At a time when people of Chile, Bolivia, Spain and Lebanon are protesting against political elites’ ignorance towards growing inflation and social inequality, there is something we Nepalis could learn about resistance.
First let’s learn about Chile protests:
Chile has been reeling under weeks of protests which may have been kickstarted by something as simple as a rise in the price of metro tickets, but the resentment goes back further than that. Protesters are now marching to express their unhappiness over a wide variety of problems ranging from inequality, poor funding for education, to the high cost of healthcare.
Chileans’ anger towards the political elite is palpable and there are calls for President Piñera to resign. Anti-government protests have turned violent in Chile with at least 20 people killed so far in the demonstrations that started last month. Several days of rioting and vandalism later led to President Pinera scrapping the metro fare increase, two weeks after it was launched.
Moreover, in October 29, the president announced sweeping changes to his cabinet in an effort to quell mass protests. Eight ministers, including interior and finance, were said to be replaced.
The move came two days after Piñera put the entire cabinet on notice. However, despite the measures, protesters again clashed with security forces in Valparaiso, Concepcion and the centre of the capital, Santiago.
Protests triggered by a now-suspended rise in the price of metro fares in Santiago widened and spread to other parts of the country.
They also culminated in a march in the capital attended by at least a million people – the biggest demonstrations to be held in Chile since democracy was restored in 1990, according to organisers.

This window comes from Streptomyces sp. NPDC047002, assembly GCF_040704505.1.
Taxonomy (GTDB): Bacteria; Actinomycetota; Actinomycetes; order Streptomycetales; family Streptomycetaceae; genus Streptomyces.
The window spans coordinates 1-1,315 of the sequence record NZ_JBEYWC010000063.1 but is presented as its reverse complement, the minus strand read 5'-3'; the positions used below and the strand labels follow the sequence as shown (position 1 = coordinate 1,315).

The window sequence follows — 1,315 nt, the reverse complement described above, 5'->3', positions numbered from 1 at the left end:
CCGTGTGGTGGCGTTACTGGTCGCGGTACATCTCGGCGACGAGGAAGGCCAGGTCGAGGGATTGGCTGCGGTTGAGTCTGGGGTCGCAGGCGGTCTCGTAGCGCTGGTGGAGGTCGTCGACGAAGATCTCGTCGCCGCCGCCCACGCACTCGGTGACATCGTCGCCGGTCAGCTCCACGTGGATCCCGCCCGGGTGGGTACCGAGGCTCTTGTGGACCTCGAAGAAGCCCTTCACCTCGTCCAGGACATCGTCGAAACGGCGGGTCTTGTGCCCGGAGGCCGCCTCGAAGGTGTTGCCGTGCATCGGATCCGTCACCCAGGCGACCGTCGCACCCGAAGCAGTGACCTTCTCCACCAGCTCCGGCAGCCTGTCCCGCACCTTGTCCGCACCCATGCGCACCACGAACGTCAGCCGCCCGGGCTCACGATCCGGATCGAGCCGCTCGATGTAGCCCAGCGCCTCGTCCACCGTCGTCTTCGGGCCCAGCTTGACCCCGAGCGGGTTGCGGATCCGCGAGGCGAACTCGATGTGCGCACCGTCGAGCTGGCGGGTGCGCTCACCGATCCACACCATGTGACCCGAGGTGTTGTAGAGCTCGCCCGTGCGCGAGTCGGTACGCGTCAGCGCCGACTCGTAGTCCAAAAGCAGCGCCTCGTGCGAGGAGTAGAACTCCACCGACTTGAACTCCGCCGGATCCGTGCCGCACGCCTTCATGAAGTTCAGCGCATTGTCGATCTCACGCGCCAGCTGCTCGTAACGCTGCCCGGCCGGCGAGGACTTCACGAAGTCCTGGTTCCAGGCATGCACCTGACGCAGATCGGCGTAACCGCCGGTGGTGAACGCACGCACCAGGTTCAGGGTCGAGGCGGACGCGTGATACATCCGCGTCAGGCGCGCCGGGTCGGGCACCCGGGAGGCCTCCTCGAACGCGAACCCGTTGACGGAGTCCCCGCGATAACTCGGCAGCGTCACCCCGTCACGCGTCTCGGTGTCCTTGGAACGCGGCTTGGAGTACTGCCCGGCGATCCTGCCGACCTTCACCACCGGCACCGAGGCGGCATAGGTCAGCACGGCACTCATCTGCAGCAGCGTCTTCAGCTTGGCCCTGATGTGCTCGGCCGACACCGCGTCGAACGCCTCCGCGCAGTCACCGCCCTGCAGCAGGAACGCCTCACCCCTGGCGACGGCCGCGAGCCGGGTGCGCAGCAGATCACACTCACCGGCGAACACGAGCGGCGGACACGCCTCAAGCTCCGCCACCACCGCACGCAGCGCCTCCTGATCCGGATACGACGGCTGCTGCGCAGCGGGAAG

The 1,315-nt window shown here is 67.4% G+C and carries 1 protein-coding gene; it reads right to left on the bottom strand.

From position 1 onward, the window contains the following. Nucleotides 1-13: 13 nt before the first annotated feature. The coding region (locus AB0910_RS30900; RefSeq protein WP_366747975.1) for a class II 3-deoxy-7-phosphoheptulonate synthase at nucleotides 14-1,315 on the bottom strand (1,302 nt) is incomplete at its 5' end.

Many demonstrators accused established political parties of being out of touch with their needs. Some of the protests turned violent, ending in looting and arson. A state of emergency was declared and the army deployed to the streets for the first time since 1990.
Though Piñera’s initial response to the mass protests was belligerent, labelling the demonstrators as “criminals” and saying that Chile was “at war with an implacable enemy,” he has since softened his rhetoric and the ministers’ reshuffle is seen as his latest attempt to quell the protests, which have led to the arrests of 7,000 people.
Now, let’s look at ourselves:
Let’s take into account the current scenario of Nepal, where people can be heard voicing their dissatisfaction with how things are not working in the country. The NCP-led government, which boasts two-third majority in the parliament when it comes to flexing power, has failed to deter social inequality and inflation in the country.
After two years in power and announcing hundreds of promising projects, Nepalis are still forced to breathe polluted air and ride on dilapidated public vehicles. The general public were promised prosperity, but are asked to pull weeds from gardens under the Prime Minister’s Employment Program. Freedom of expression is curbed as artists and journalists are arrested for voicing their opinions but rape-accused are given the benefit of the doubt.
Nepalis are, however, silent until it comes to fighting against our neighboring countries. We tend to ignore the biases and inequality that not only exist but thrive under the shelter of a handful of big wigs within the country.
Nepali politicians have long tried to divert our attention from their own delinquencies through anti-India sentiment, and we fall prey to the strategy every time without fail. It’s high time we look into our own governance and hold our politicians accountable for their inefficiency in curbing mounting corruption.